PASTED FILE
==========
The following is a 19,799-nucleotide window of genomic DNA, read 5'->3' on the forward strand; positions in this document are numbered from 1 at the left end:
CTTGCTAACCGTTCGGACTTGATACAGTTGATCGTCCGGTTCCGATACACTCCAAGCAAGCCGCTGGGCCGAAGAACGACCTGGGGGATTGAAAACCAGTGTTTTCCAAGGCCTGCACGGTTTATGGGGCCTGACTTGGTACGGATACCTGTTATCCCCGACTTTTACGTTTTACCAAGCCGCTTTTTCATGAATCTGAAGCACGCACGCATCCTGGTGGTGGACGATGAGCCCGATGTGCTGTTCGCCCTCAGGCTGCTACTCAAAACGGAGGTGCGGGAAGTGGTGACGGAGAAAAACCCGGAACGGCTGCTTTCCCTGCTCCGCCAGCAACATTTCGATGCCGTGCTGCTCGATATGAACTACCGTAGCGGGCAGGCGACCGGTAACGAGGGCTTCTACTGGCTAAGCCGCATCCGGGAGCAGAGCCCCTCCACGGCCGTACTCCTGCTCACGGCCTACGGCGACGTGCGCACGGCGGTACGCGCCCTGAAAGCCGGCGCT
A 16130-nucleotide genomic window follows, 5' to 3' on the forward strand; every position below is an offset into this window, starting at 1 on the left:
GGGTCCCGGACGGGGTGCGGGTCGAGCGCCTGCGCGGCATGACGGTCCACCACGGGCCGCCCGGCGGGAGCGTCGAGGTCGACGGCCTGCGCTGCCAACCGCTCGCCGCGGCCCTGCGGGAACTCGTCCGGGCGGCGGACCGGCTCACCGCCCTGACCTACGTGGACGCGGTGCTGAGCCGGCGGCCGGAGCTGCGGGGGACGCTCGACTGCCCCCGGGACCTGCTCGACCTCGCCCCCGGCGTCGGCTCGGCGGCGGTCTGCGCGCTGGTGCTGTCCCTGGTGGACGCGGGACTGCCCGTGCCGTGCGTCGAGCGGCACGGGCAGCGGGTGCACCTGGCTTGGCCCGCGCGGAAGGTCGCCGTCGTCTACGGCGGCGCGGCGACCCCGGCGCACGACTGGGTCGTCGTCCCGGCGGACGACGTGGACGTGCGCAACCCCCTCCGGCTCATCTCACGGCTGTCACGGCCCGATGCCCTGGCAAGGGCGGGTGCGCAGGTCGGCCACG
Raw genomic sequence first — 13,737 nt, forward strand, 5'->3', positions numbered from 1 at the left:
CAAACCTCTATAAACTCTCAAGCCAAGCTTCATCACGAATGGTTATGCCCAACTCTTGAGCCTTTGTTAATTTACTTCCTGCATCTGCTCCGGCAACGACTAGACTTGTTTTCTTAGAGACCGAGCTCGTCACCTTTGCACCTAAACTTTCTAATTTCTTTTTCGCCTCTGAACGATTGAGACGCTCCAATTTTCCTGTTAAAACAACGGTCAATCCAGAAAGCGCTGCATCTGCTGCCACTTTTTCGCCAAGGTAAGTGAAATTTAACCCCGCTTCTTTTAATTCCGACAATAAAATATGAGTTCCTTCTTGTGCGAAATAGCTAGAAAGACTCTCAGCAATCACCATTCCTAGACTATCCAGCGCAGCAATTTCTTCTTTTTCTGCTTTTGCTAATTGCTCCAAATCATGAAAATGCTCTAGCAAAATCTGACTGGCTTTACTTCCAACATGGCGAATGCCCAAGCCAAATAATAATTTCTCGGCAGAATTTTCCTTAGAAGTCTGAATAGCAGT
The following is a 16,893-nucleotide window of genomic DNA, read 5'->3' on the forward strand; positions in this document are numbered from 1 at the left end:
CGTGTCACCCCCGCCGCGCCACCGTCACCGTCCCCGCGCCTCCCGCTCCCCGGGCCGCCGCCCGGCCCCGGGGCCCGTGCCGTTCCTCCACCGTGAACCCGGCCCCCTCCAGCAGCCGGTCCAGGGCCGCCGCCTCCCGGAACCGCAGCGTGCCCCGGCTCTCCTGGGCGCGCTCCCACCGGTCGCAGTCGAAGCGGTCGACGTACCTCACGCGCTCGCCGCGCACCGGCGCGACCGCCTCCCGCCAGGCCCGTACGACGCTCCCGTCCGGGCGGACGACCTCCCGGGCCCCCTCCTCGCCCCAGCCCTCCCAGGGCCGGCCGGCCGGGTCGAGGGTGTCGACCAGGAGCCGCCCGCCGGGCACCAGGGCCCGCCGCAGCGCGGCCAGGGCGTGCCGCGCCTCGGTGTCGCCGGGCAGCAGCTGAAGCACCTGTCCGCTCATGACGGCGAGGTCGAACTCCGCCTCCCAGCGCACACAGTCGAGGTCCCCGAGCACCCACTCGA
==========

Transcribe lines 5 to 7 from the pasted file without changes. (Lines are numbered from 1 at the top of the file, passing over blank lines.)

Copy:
Raw genomic sequence first — 13,737 nt, forward strand, 5'->3', positions numbered from 1 at the left:
CAAACCTCTATAAACTCTCAAGCCAAGCTTCATCACGAATGGTTATGCCCAACTCTTGAGCCTTTGTTAATTTACTTCCTGCATCTGCTCCGGCAACGACTAGACTTGTTTTCTTAGAGACCGAGCTCGTCACCTTTGCACCTAAACTTTCTAATTTCTTTTTCGCCTCTGAACGATTGAGACGCTCCAATTTTCCTGTTAAAACAACGGTCAATCCAGAAAGCGCTGCATCTGCTGCCACTTTTTCGCCAAGGTAAGTGAAATTTAACCCCGCTTCTTTTAATTCCGACAATAAAATATGAGTTCCTTCTTGTGCGAAATAGCTAGAAAGACTCTCAGCAATCACCATTCCTAGACTATCCAGCGCAGCAATTTCTTCTTTTTCTGCTTTTGCTAATTGCTCCAAATCATGAAAATGCTCTAGCAAAATCTGACTGGCTTTACTTCCAACATGGCGAATGCCCAAGCCAAATAATAATTTCTCGGCAGAATTTTCCTTAGAAGTCTGAATAGCAGT
The following is a 16,893-nucleotide window of genomic DNA, read 5'->3' on the forward strand; positions in this document are numbered from 1 at the left end: